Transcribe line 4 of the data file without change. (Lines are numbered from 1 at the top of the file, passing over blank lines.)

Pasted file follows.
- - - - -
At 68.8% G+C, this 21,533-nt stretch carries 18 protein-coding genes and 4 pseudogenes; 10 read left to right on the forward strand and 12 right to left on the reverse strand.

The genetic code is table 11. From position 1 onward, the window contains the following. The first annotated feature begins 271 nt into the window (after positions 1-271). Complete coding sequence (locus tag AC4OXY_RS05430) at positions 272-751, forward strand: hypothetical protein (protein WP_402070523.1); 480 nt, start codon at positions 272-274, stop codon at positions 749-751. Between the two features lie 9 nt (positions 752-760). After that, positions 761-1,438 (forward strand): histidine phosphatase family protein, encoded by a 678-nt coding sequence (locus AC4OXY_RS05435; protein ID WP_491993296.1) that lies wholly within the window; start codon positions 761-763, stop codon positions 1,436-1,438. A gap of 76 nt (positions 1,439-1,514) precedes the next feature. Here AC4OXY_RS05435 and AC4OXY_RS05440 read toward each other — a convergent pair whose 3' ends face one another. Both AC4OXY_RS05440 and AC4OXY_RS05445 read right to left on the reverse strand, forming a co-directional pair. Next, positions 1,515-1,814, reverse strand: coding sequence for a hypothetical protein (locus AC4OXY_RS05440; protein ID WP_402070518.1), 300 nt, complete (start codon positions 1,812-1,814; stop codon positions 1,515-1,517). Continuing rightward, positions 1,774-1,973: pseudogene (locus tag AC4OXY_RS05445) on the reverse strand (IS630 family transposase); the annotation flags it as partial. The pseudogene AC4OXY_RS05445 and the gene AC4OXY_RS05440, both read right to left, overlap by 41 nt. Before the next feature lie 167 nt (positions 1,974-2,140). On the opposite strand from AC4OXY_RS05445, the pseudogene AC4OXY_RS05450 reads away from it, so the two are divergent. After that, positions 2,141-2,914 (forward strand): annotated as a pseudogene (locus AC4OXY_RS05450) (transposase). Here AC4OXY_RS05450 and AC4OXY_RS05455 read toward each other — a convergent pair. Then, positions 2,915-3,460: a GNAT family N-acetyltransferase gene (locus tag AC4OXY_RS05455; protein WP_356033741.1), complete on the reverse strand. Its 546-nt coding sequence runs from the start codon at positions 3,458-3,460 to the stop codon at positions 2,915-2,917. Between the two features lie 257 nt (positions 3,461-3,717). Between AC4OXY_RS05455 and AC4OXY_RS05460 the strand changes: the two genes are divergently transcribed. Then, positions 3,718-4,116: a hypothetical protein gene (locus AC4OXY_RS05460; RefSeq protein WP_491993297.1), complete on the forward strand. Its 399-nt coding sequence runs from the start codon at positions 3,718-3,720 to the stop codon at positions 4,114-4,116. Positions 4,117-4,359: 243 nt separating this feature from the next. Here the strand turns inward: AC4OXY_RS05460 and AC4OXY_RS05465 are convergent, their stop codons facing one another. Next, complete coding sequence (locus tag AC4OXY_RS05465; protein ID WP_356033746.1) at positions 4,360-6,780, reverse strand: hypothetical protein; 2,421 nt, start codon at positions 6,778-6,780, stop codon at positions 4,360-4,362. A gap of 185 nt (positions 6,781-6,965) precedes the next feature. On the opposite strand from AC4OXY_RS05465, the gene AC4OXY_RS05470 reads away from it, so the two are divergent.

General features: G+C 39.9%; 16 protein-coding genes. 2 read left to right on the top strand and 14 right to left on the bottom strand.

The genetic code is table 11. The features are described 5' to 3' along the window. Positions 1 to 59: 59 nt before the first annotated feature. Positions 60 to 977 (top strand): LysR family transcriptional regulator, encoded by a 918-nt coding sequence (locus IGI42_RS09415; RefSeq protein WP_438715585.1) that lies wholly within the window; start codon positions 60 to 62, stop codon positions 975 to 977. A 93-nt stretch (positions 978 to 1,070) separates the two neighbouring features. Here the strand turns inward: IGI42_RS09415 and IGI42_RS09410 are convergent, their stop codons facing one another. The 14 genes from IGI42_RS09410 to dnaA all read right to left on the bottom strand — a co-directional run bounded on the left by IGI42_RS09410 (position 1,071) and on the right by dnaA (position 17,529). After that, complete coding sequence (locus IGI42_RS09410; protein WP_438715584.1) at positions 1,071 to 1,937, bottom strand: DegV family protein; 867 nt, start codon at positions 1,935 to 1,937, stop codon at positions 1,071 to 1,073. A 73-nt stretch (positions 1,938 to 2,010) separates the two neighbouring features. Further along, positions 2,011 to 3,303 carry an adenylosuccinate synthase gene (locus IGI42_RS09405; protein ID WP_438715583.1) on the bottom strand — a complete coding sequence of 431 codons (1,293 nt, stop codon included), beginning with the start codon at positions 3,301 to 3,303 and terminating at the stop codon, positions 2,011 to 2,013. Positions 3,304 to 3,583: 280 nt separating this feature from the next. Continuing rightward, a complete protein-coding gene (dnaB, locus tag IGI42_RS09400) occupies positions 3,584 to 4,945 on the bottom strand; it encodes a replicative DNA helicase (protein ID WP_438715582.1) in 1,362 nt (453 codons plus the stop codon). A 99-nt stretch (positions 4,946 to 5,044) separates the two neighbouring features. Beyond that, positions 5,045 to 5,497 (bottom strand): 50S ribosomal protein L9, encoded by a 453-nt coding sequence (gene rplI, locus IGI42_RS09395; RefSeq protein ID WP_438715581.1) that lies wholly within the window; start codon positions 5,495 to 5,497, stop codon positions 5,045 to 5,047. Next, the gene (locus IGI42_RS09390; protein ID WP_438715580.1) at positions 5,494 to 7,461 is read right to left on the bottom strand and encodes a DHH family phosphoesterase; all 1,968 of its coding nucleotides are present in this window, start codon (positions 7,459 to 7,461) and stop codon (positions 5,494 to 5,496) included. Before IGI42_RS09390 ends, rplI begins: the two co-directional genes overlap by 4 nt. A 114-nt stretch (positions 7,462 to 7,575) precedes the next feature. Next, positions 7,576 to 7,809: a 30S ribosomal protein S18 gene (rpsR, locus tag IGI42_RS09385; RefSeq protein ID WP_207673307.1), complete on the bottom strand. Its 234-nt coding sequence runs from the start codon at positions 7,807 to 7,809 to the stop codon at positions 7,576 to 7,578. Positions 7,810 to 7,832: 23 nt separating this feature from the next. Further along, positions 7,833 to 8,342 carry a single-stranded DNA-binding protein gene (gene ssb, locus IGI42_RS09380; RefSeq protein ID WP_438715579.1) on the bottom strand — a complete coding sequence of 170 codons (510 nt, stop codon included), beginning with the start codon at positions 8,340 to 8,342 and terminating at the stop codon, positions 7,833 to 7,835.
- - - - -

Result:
The genetic code is table 11. The features are described 5' to 3' along the window. Positions 1 to 59: 59 nt before the first annotated feature. Positions 60 to 977 (top strand): LysR family transcriptional regulator, encoded by a 918-nt coding sequence (locus IGI42_RS09415; RefSeq protein WP_438715585.1) that lies wholly within the window; start codon positions 60 to 62, stop codon positions 975 to 977. A 93-nt stretch (positions 978 to 1,070) separates the two neighbouring features. Here the strand turns inward: IGI42_RS09415 and IGI42_RS09410 are convergent, their stop codons facing one another. The 14 genes from IGI42_RS09410 to dnaA all read right to left on the bottom strand — a co-directional run bounded on the left by IGI42_RS09410 (position 1,071) and on the right by dnaA (position 17,529). After that, complete coding sequence (locus IGI42_RS09410; protein WP_438715584.1) at positions 1,071 to 1,937, bottom strand: DegV family protein; 867 nt, start codon at positions 1,935 to 1,937, stop codon at positions 1,071 to 1,073. A 73-nt stretch (positions 1,938 to 2,010) separates the two neighbouring features. Further along, positions 2,011 to 3,303 carry an adenylosuccinate synthase gene (locus IGI42_RS09405; protein ID WP_438715583.1) on the bottom strand — a complete coding sequence of 431 codons (1,293 nt, stop codon included), beginning with the start codon at positions 3,301 to 3,303 and terminating at the stop codon, positions 2,011 to 2,013. Positions 3,304 to 3,583: 280 nt separating this feature from the next. Continuing rightward, a complete protein-coding gene (dnaB, locus tag IGI42_RS09400) occupies positions 3,584 to 4,945 on the bottom strand; it encodes a replicative DNA helicase (protein ID WP_438715582.1) in 1,362 nt (453 codons plus the stop codon). A 99-nt stretch (positions 4,946 to 5,044) separates the two neighbouring features. Beyond that, positions 5,045 to 5,497 (bottom strand): 50S ribosomal protein L9, encoded by a 453-nt coding sequence (gene rplI, locus IGI42_RS09395; RefSeq protein ID WP_438715581.1) that lies wholly within the window; start codon positions 5,495 to 5,497, stop codon positions 5,045 to 5,047. Next, the gene (locus IGI42_RS09390; protein ID WP_438715580.1) at positions 5,494 to 7,461 is read right to left on the bottom strand and encodes a DHH family phosphoesterase; all 1,968 of its coding nucleotides are present in this window, start codon (positions 7,459 to 7,461) and stop codon (positions 5,494 to 5,496) included. Before IGI42_RS09390 ends, rplI begins: the two co-directional genes overlap by 4 nt. A 114-nt stretch (positions 7,462 to 7,575) precedes the next feature. Next, positions 7,576 to 7,809: a 30S ribosomal protein S18 gene (rpsR, locus tag IGI42_RS09385; RefSeq protein ID WP_207673307.1), complete on the bottom strand. Its 234-nt coding sequence runs from the start codon at positions 7,807 to 7,809 to the stop codon at positions 7,576 to 7,578. Positions 7,810 to 7,832: 23 nt separating this feature from the next. Further along, positions 7,833 to 8,342 carry a single-stranded DNA-binding protein gene (gene ssb, locus IGI42_RS09380; RefSeq protein ID WP_438715579.1) on the bottom strand — a complete coding sequence of 170 codons (510 nt, stop codon included), beginning with the start codon at positions 8,340 to 8,342 and terminating at the stop codon, positions 7,833 to 7,835.